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Universal Declaration Of Human Rights Essay

1341 words - 5 pages

On December 10th in 1948, the general assembly adopted a Universal Declaration of Human Rights. This declaration, although not legally binding, created “a common standard of achievement of all people and all nations…to promote respect for those rights and freedoms” (Goodhart, 379). However, many cultures assert that the human rights policies outlined in the declaration undermine cultural beliefs and practices. This assertion makes the search for universal human rights very difficult to achieve. I would like to focus on articles 3, 14 and 25 to address how these articles could be modified to incorporate cultural differences, without completely undermining the search for human rights practices.
Article 3, of the Universal Declaration of Human Rights, states “everyone has the right to life, liberty and the security of person” (Goodhart, 379). This article creates cultural discrepancies that are rooted in interpreting undefined and ambiguous language. For example, there are cultural disputes concerning the definition of a “person”. In many monotheistic cultures abortion is considered a crime. Advocates of this opinion support that a fetus is a human being from conception. Under these pretenses it is the right of a fetus to live, and any women who commits abortion, regardless of the circumstances, is in violation of the fetus’s human rights. To eliminate this cultural disagreement, it is necessary to succinctly define the terms in the article. For example, the article could read: “every breathing human has the right to life, liberty and the security of a person”. Under these changes, the definition protects the life of all breathing human; eliminating the cultural discrepancy of what constitutes a life. In due course, the article would also make practices like the death penalty and sacrificial offerings violations of human rights. When alerting the international human rights policies, it is integral that the language used to create the articles is concise and defined; leaving no room for interpretation based on cultural differences.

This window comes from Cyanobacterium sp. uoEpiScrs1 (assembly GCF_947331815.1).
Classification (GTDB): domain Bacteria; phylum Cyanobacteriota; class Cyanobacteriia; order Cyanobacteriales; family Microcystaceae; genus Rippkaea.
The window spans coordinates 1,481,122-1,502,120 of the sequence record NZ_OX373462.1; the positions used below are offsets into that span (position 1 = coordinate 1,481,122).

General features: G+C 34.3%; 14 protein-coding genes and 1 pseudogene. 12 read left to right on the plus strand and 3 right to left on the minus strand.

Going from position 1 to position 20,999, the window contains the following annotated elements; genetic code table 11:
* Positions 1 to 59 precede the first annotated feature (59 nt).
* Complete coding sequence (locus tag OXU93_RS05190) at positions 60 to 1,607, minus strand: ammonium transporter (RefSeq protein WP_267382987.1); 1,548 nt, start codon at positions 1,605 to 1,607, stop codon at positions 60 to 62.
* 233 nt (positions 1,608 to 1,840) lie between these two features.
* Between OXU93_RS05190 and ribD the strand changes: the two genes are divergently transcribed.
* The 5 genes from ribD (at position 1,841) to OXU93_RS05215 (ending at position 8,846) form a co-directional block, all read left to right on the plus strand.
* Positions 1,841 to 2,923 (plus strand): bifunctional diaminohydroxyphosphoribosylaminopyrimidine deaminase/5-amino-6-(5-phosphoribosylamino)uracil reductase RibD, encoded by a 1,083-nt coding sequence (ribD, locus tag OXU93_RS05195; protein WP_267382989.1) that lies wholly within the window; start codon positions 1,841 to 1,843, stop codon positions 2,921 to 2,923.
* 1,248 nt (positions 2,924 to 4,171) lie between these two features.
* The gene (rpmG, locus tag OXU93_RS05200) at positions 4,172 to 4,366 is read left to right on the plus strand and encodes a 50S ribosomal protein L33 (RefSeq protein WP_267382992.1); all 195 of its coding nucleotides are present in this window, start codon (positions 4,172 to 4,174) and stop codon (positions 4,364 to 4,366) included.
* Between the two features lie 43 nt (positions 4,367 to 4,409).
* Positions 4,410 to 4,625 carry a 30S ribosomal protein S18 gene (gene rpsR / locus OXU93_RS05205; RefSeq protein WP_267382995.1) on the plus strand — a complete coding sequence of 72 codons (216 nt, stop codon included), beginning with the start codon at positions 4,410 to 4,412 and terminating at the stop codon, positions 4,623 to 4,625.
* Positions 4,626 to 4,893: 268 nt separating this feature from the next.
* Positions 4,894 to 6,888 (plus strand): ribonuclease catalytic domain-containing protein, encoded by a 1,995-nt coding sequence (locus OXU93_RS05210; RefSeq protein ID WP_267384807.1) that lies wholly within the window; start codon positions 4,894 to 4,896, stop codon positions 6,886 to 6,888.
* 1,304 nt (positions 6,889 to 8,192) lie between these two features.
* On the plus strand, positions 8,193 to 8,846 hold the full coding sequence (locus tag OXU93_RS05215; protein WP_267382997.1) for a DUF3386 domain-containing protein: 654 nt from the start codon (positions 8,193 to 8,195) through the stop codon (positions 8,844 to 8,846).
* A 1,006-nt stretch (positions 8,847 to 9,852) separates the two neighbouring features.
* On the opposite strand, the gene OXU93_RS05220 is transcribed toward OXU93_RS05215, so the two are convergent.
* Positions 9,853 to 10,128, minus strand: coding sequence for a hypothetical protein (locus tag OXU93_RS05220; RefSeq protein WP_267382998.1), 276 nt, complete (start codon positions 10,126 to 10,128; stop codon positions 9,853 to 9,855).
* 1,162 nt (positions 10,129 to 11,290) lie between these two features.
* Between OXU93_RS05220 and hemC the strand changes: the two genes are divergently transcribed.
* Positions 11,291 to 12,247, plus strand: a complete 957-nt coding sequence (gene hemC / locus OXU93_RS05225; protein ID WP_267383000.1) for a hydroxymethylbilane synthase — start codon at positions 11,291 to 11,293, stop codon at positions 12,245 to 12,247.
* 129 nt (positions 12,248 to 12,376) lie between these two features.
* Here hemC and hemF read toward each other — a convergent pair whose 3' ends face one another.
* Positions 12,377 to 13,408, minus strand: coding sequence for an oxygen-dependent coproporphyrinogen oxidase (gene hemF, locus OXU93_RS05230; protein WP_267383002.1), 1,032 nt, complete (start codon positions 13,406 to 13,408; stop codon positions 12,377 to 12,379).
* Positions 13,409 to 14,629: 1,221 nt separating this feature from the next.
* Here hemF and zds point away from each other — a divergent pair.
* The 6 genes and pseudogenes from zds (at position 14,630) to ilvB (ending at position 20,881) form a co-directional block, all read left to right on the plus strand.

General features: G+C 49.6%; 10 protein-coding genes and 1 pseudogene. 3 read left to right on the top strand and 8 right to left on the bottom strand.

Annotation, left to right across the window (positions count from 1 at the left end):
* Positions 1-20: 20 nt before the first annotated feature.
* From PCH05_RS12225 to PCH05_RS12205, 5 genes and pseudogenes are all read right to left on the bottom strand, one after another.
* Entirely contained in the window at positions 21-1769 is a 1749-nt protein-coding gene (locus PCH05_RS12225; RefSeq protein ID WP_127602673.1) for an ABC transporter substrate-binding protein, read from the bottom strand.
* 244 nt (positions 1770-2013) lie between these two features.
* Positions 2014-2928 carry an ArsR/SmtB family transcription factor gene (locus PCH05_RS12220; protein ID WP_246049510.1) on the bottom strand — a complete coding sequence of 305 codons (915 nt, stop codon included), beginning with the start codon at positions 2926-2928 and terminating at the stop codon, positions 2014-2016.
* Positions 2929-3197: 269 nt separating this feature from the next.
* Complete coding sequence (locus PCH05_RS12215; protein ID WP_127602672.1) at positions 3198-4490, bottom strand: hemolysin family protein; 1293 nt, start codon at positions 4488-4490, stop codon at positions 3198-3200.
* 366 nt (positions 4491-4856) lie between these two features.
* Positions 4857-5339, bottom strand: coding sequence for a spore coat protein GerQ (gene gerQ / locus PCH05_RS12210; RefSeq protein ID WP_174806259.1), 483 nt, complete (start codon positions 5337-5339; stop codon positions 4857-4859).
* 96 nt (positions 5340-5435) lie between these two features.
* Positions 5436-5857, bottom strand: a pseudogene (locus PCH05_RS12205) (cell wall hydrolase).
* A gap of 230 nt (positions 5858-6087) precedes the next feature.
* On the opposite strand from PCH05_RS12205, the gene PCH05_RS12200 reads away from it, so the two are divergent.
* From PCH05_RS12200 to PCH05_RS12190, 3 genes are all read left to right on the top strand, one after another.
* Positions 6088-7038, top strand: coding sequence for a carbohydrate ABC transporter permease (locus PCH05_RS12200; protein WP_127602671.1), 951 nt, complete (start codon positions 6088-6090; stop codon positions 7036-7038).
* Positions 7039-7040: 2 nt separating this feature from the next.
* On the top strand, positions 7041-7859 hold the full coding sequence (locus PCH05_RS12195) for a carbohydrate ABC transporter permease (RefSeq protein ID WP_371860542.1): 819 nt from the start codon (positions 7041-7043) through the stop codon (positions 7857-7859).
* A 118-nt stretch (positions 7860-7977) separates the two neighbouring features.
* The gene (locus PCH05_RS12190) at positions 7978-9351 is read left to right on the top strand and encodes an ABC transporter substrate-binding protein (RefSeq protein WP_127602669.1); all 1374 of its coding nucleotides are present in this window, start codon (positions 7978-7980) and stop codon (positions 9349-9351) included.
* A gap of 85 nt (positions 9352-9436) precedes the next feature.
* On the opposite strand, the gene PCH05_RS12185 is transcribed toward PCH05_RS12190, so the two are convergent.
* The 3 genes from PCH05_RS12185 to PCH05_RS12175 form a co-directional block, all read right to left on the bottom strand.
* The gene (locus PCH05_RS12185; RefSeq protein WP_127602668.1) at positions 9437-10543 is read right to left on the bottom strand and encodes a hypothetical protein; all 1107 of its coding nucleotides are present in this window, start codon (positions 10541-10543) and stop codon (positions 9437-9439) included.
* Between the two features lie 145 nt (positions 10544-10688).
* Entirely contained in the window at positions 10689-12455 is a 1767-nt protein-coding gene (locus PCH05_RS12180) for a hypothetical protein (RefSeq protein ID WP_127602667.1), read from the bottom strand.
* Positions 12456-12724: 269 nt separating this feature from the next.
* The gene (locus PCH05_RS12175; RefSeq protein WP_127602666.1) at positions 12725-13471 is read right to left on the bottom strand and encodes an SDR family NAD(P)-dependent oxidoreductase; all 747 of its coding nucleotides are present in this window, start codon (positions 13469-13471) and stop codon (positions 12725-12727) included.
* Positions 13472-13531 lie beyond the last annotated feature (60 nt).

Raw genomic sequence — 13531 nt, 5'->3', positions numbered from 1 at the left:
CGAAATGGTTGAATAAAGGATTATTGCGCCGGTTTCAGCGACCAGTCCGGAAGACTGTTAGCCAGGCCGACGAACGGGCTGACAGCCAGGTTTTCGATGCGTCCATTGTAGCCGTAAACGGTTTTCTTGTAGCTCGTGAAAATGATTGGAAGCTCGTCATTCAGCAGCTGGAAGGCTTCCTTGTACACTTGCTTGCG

Article 25, in the Declaration of Human Rights, states “every human has the right to a standard of living adequate for the health and well-being of himself and of his family, including food, clothing, housing and medical care and necessary social services” (Goodhart, 380). Article 25 could create disputes surrounding cultural structures, such as caste systems in India. Supporters of the caste system could argue that individuals are born into their positions and according to their beliefs are not entitled to a “specific” standard of living. However, I argue that when this cultural belief is applied to Article 25 it is a radical perspective. The provisions outlined in Article 25 allow for social classes and inequalities to occur. Therefore, the culturally ingrained caste systems in India can still function, as long as the lowest class is provided with a standard of living necessary to survive. I argue...

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